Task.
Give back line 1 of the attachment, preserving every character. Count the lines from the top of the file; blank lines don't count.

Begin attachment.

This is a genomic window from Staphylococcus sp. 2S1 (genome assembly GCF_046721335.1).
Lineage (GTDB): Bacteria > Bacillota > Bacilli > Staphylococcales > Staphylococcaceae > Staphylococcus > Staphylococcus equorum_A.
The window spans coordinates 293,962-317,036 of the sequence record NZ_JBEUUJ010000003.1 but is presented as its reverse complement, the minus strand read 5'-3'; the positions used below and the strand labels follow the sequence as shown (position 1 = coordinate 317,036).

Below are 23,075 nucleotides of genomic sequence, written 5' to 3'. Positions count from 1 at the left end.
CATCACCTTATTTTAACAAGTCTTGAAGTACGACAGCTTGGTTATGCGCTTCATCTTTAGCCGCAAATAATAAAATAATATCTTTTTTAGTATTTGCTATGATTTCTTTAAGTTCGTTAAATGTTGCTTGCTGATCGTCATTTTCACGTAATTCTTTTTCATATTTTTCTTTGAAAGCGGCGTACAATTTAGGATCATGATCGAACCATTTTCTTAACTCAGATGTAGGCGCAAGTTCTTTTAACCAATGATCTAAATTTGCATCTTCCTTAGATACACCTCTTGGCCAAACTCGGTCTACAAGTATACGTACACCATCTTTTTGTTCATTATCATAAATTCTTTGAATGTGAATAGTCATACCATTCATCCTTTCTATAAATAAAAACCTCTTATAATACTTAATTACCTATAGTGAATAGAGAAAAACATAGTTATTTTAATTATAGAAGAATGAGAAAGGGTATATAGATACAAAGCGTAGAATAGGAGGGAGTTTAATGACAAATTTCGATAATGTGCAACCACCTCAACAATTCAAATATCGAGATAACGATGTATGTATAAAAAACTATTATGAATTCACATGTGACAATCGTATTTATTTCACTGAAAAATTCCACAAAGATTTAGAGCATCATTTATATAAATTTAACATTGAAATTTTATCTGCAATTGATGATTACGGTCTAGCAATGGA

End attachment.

This is a genomic window from Staphylococcus sp. 2S1 (genome assembly GCF_046721335.1).